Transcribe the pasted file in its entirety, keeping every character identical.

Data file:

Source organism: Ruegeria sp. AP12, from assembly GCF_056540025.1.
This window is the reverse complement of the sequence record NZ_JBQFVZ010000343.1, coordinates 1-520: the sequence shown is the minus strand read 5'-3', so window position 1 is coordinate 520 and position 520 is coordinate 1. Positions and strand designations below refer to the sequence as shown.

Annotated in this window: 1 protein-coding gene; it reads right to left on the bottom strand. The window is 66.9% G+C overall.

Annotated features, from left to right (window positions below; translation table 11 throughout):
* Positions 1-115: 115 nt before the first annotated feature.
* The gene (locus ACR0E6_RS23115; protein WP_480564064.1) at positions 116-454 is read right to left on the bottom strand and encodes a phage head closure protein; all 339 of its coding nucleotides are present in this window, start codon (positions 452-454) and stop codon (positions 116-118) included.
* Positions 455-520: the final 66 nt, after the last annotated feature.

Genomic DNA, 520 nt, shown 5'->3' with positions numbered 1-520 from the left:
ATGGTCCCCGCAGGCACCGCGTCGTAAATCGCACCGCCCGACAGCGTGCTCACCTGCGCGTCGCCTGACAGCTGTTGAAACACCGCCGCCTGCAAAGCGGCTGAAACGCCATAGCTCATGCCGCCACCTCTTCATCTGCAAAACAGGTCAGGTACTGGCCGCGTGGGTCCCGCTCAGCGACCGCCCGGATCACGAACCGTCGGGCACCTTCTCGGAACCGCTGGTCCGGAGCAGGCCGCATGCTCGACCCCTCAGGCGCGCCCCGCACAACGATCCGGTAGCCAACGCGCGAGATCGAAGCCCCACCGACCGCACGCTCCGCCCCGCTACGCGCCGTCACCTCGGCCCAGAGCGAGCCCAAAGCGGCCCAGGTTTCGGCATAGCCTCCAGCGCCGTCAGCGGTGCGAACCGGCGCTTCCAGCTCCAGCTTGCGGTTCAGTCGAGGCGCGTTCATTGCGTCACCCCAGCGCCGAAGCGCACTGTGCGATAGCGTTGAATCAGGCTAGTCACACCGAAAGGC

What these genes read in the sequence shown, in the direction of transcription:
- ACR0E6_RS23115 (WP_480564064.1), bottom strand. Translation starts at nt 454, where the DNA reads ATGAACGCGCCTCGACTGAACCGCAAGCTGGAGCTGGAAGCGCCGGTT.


Source organism: Ruegeria sp. AP12, from assembly GCF_056540025.1.
This window is the reverse complement of the sequence record NZ_JBQFVZ010000343.1, coordinates 1-520: the sequence shown is the minus strand read 5'-3', so window position 1 is coordinate 520 and position 520 is coordinate 1. Positions and strand designations below refer to the sequence as shown.

Annotated in this window: 1 protein-coding gene; it reads right to left on the bottom strand. The window is 66.9% G+C overall.

Annotated features, from left to right (window positions below; translation table 11 throughout):
* Positions 1-115: 115 nt before the first annotated feature.
* The gene (locus ACR0E6_RS23115; protein WP_480564064.1) at positions 116-454 is read right to left on the bottom strand and encodes a phage head closure protein; all 339 of its coding nucleotides are present in this window, start codon (positions 452-454) and stop codon (positions 116-118) included.
* Positions 455-520: the final 66 nt, after the last annotated feature.

Genomic DNA, 520 nt, shown 5'->3' with positions numbered 1-520 from the left:
ATGGTCCCCGCAGGCACCGCGTCGTAAATCGCACCGCCCGACAGCGTGCTCACCTGCGCGTCGCCTGACAGCTGTTGAAACACCGCCGCCTGCAAAGCGGCTGAAACGCCATAGCTCATGCCGCCACCTCTTCATCTGCAAAACAGGTCAGGTACTGGCCGCGTGGGTCCCGCTCAGCGACCGCCCGGATCACGAACCGTCGGGCACCTTCTCGGAACCGCTGGTCCGGAGCAGGCCGCATGCTCGACCCCTCAGGCGCGCCCCGCACAACGATCCGGTAGCCAACGCGCGAGATCGAAGCCCCACCGACCGCACGCTCCGCCCCGCTACGCGCCGTCACCTCGGCCCAGAGCGAGCCCAAAGCGGCCCAGGTTTCGGCATAGCCTCCAGCGCCGTCAGCGGTGCGAACCGGCGCTTCCAGCTCCAGCTTGCGGTTCAGTCGAGGCGCGTTCATTGCGTCACCCCAGCGCCGAAGCGCACTGTGCGATAGCGTTGAATCAGGCTAGTCACACCGAAAGGC

What these genes read in the sequence shown, in the direction of transcription:
- ACR0E6_RS23115 (WP_480564064.1), bottom strand. Translation starts at nt 454, where the DNA reads ATGAACGCGCCTCGACTGAACCGCAAGCTGGAGCTGGAAGCGCCGGTT.